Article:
Mammals have an exquisitely tuned sensory system that tells them whether they are smelling an orange or a rose. Like keys on a piano keyboard, each component of an odor blend strikes only one chord of olfactory neuron activation. These chords are combined to form a melody that is "heard" in the brain as distinctly citrusy or sweet and flowery.
More than 25 years of neurobiology research has provided us with the understanding that there is a one-to-one-correspondence between the individual smells detected by an olfactory sensory neuron and the chemical receptor it expresses. This proprietary linking explains how distinct information about odors travels along parallel sensory pathways to the brain, and enables the brain to identify and distinguish different smells in the world.
That understanding included the mechanism behind this correspondence: the activity of seven-transmembrane G-protein coupled receptors (GPCRs) in sensory neurons. As their name indicates, these chemoreceptors span a cell membrane seven times. They are the source of a biochemical signaling cascade inside the neuron that reaches the brain to say "orange" or "rose" or any other odor one can detect.
Or at least this seemed to be the case.
Harvard Medical School scientists have uncovered a new and different way that some odors are sensed in what is known as the "olfactory necklace," a subsystem of sensory neurons whose axons encircle the olfactory bulb, which they explored in mice. The new class of chemoreceptors they discovered defines an alternative mechanism for odor detection and a novel logic for mammalian olfaction that has more in common with taste than with smell.
Their findings, from a team led by Sandeep Datta, HMS assistant professor of neurobiology, are published May 26 in Cell.
"We found a totally different way of detecting smells, and a family of receptors that had not been previously characterized," said Paul Greer, HMS research fellow in neurobiology and co-first author of the paper.
The necklace receptors span the neuron's membrane four times, not seven. And rather than each sensory neuron in the necklace expressing just one receptor, each neuron in the necklace expresses a whole family of receptors, upending the one-receptor-per-neuron dogma.
"We think this new olfactory system is set up in a way that alerts the brain to the presence of some class of chemical stimuli, rather than giving a precise pattern like the rest of the olfactory system," said Daniel Bear, a PhD student in the Harvard Program in Neuroscience and co-first author of the paper.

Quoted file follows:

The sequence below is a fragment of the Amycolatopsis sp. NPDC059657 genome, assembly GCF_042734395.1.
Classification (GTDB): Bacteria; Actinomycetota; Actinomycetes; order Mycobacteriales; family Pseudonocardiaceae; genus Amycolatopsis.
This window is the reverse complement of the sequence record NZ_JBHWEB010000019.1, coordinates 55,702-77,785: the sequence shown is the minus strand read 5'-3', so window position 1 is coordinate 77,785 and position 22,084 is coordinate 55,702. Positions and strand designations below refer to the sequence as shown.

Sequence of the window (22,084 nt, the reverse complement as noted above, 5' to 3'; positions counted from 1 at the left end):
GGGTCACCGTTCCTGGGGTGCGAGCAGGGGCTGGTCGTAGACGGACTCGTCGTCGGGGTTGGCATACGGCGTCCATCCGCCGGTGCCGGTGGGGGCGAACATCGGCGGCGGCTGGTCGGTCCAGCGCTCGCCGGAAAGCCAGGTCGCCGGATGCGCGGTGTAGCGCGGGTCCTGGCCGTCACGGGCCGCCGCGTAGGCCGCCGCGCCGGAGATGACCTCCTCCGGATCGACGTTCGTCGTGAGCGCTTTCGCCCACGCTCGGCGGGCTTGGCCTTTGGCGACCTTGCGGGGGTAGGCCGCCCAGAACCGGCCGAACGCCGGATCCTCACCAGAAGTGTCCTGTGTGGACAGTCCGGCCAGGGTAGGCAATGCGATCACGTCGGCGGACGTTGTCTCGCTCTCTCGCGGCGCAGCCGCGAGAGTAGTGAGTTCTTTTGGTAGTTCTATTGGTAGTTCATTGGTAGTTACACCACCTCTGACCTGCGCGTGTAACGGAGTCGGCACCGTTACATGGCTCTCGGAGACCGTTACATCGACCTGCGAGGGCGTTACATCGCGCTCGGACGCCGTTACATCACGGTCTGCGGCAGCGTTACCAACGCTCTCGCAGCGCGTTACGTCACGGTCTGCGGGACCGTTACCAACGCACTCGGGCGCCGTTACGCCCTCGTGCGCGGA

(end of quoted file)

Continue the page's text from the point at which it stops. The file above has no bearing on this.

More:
What types of odors could be so crucial as to warrant an alert system?
The HMS researchers already knew that cells in the olfactory necklace have receptors that detect carbon dioxide, a naturally aversive stimulus for the mouse. They wondered if such innate detectors had evolved to spur important behaviors such as avoiding threats.
This olfactory alert system appears to have an ancient origin but continue to have value for animals. Rather than discriminating between odors, these necklace receptors may instead detect a variety of odors that trigger particular innate behaviors.
According to Datta, finding these receptors required "fishing without a hook."
The scientists searched for necklace olfactory receptors using genetic screens that identified molecules that could be chemoreceptors. Surprisingly, they found no GPCRs. Without that hook, which had been used to uncover all currently known mammalian odorant receptors, they instead looked for proteins that spanned the membrane, reaching out of the cell to detect odors and into the cell to communicate a message that would serve as a signal to the brain. In addition, they speculated that necklace chemoreceptors would be encoded by genes that evolved quickly.
When the researchers landed likely chemoreceptor candidates, they tested them to see if they could detect a variety of chemicals. To their surprise, mouse pheromones and long-chain, unsaturated fatty acids--a major ingredient in sunflower seeds, nuts and other requirements of the mouse diet--produced the most robust responses.
"I think the odorant ligands that we found represent some of the features these receptors have evolved to detect," said Bear. "We don't know for sure what the biologically relevant sources of these molecules are, but that's one of the things that we're interested in figuring out now."
Datta said it remains unknown whether the system they discovered is a general-purpose detector of chemical cues; that is, it detects cues inside and outside the body. He is also interested in understanding how the brain interprets information that's coming toward it from the olfactory necklace system.
"This system violates the logic used by the rest of the olfactory system, so the brain must be doing something special with the information," he said. "We don't know what this is, but we are very excited to peer into the brain and figure that out."
Because this receptor family is also present in humans, this work suggests that the newly identified receptors may mediate chemical communication between people and the environment, an intriguing possibility that is also being investigated.
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